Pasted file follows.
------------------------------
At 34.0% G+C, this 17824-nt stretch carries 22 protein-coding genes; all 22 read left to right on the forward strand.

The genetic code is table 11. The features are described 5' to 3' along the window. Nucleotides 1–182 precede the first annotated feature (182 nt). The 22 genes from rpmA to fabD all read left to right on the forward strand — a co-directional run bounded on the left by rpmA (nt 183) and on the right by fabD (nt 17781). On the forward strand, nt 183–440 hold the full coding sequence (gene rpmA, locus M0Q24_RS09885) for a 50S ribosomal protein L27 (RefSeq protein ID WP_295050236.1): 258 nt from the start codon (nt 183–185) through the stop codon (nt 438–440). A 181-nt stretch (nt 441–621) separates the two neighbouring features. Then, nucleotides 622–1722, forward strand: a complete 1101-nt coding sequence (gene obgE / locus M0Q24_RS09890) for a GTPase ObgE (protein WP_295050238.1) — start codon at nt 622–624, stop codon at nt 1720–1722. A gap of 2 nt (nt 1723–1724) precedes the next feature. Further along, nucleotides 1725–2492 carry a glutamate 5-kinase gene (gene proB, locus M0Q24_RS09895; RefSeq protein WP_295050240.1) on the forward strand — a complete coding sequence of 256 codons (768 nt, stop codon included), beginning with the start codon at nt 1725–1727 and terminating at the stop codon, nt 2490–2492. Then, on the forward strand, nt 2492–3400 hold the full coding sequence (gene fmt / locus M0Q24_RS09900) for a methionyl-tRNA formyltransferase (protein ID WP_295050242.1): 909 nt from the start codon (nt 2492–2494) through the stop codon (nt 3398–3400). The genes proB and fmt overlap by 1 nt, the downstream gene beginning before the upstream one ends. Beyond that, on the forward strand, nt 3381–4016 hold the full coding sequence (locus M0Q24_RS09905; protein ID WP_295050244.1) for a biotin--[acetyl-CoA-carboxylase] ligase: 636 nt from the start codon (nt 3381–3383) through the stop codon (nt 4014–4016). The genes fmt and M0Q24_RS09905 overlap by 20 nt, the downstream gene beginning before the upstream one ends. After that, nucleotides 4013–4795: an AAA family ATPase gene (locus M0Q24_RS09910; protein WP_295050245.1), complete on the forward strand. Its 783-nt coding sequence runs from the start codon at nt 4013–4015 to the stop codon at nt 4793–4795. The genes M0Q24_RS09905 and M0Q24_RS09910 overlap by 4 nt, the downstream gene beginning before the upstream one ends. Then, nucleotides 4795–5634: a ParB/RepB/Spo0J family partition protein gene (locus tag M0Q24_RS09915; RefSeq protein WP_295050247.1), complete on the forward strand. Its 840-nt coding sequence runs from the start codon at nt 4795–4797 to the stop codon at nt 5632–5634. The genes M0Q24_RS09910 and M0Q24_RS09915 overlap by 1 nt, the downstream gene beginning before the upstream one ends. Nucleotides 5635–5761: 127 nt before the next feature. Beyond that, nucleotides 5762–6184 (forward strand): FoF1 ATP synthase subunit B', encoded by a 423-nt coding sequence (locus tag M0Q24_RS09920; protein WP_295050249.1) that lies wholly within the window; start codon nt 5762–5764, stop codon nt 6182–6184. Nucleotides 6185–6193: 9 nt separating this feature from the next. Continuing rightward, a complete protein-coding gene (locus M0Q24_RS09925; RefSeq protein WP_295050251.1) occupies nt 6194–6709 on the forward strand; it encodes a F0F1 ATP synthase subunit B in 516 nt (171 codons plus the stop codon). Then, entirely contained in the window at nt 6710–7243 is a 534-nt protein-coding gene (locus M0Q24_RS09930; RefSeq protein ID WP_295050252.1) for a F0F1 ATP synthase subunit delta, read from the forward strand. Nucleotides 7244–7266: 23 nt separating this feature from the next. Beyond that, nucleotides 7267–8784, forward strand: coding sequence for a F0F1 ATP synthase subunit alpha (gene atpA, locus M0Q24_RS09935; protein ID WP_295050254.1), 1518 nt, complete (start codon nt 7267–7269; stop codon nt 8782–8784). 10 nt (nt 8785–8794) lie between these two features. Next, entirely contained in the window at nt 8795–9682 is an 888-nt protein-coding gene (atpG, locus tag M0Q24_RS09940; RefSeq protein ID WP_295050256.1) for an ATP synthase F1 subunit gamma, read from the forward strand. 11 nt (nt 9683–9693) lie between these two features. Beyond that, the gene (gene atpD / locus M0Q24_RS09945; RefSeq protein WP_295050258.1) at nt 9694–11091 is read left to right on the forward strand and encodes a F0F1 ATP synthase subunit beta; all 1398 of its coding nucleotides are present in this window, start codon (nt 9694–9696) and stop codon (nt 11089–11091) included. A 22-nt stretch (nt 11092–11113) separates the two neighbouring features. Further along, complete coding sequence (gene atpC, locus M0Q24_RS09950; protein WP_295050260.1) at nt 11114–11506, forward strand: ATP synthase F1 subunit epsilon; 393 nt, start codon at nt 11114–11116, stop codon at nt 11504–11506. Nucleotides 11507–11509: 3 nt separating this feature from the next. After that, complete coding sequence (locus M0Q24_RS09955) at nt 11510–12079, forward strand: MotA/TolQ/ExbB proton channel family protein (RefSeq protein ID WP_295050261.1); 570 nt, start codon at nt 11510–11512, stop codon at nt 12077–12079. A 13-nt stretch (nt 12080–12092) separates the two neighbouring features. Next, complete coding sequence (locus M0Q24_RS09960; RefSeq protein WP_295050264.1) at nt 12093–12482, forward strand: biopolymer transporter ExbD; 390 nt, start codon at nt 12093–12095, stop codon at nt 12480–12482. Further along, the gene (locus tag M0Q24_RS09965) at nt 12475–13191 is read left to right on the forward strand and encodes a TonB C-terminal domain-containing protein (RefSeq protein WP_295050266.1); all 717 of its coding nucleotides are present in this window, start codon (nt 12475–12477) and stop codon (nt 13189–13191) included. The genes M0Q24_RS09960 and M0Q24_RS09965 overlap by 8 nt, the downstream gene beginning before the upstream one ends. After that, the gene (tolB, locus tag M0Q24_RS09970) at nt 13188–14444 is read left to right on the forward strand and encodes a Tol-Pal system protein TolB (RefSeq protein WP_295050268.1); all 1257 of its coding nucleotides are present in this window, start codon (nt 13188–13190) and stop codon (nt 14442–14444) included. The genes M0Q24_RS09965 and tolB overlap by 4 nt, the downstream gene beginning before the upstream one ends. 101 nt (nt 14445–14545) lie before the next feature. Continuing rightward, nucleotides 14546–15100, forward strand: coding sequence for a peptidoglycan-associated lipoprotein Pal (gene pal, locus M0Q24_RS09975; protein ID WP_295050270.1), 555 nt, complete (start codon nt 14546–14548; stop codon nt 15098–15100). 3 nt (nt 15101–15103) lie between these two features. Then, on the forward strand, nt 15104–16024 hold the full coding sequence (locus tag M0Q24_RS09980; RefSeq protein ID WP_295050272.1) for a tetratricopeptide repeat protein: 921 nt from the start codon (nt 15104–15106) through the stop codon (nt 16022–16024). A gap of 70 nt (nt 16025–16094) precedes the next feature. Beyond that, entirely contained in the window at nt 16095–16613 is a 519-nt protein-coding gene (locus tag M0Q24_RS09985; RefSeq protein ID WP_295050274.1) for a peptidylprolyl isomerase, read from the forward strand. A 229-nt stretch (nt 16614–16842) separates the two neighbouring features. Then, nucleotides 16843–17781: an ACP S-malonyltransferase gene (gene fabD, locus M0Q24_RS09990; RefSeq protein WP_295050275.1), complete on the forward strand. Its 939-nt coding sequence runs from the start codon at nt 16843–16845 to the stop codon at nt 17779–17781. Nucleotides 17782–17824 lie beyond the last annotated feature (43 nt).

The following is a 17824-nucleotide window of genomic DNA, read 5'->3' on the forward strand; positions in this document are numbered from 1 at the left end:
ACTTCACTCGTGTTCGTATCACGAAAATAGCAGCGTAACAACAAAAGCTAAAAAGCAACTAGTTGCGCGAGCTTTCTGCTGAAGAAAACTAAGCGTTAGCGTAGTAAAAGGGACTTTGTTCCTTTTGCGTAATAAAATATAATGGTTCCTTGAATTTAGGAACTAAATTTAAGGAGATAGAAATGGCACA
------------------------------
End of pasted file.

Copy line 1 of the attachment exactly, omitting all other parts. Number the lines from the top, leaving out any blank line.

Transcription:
At 34.0% G+C, this 17824-nt stretch carries 22 protein-coding genes; all 22 read left to right on the forward strand.